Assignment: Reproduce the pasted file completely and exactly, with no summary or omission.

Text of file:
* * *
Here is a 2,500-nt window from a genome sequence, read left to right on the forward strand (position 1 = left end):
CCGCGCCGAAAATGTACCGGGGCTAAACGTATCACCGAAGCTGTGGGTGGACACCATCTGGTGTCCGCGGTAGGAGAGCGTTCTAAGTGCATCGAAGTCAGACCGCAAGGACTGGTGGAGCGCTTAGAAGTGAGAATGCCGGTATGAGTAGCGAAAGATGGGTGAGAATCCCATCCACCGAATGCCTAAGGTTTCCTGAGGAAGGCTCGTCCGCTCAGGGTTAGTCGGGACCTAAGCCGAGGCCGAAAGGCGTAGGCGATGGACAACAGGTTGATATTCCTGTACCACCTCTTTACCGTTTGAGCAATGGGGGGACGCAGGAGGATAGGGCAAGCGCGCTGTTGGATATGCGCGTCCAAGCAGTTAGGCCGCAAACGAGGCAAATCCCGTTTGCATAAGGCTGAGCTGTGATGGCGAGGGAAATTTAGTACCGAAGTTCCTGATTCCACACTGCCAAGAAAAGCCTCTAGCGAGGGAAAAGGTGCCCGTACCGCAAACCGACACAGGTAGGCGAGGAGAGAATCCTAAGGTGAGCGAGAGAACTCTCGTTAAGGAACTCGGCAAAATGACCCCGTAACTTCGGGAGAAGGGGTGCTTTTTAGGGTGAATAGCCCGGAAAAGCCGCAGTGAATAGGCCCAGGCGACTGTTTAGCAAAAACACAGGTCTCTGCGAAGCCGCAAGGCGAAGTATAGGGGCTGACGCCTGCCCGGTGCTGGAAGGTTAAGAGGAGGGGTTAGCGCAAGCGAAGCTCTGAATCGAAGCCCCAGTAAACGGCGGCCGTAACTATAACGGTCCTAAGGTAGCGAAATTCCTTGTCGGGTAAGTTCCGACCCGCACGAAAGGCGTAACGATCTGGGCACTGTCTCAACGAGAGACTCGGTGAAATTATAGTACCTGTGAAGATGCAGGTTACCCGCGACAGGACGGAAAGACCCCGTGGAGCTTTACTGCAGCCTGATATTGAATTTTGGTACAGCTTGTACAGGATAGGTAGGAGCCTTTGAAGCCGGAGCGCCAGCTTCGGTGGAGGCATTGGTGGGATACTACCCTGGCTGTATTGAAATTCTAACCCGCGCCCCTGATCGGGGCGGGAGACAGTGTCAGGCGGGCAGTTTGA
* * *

Here is a 2,500-nt window from a genome sequence, read left to right on the forward strand (position 1 = left end):
CCGCGCCGAAAATGTACCGGGGCTAAACGTATCACCGAAGCTGTGGGTGGACACCATCTGGTGTCCGCGGTAGGAGAGCGTTCTAAGTGCATCGAAGTCAGACCGCAAGGACTGGTGGAGCGCTTAGAAGTGAGAATGCCGGTATGAGTAGCGAAAGATGGGTGAGAATCCCATCCACCGAATGCCTAAGGTTTCCTGAGGAAGGCTCGTCCGCTCAGGGTTAGTCGGGACCTAAGCCGAGGCCGAAAGGCGTAGGCGATGGACAACAGGTTGATATTCCTGTACCACCTCTTTACCGTTTGAGCAATGGGGGGACGCAGGAGGATAGGGCAAGCGCGCTGTTGGATATGCGCGTCCAAGCAGTTAGGCCGCAAACGAGGCAAATCCCGTTTGCATAAGGCTGAGCTGTGATGGCGAGGGAAATTTAGTACCGAAGTTCCTGATTCCACACTGCCAAGAAAAGCCTCTAGCGAGGGAAAAGGTGCCCGTACCGCAAACCGACACAGGTAGGCGAGGAGAGAATCCTAAGGTGAGCGAGAGAACTCTCGTTAAGGAACTCGGCAAAATGACCCCGTAACTTCGGGAGAAGGGGTGCTTTTTAGGGTGAATAGCCCGGAAAAGCCGCAGTGAATAGGCCCAGGCGACTGTTTAGCAAAAACACAGGTCTCTGCGAAGCCGCAAGGCGAAGTATAGGGGCTGACGCCTGCCCGGTGCTGGAAGGTTAAGAGGAGGGGTTAGCGCAAGCGAAGCTCTGAATCGAAGCCCCAGTAAACGGCGGCCGTAACTATAACGGTCCTAAGGTAGCGAAATTCCTTGTCGGGTAAGTTCCGACCCGCACGAAAGGCGTAACGATCTGGGCACTGTCTCAACGAGAGACTCGGTGAAATTATAGTACCTGTGAAGATGCAGGTTACCCGCGACAGGACGGAAAGACCCCGTGGAGCTTTACTGCAGCCTGATATTGAATTTTGGTACAGCTTGTACAGGATAGGTAGGAGCCTTTGAAGCCGGAGCGCCAGCTTCGGTGGAGGCATTGGTGGGATACTACCCTGGCTGTATTGAAATTCTAACCCGCGCCCCTGATCGGGGCGGGAGACAGTGTCAGGCGGGCAGTTTGA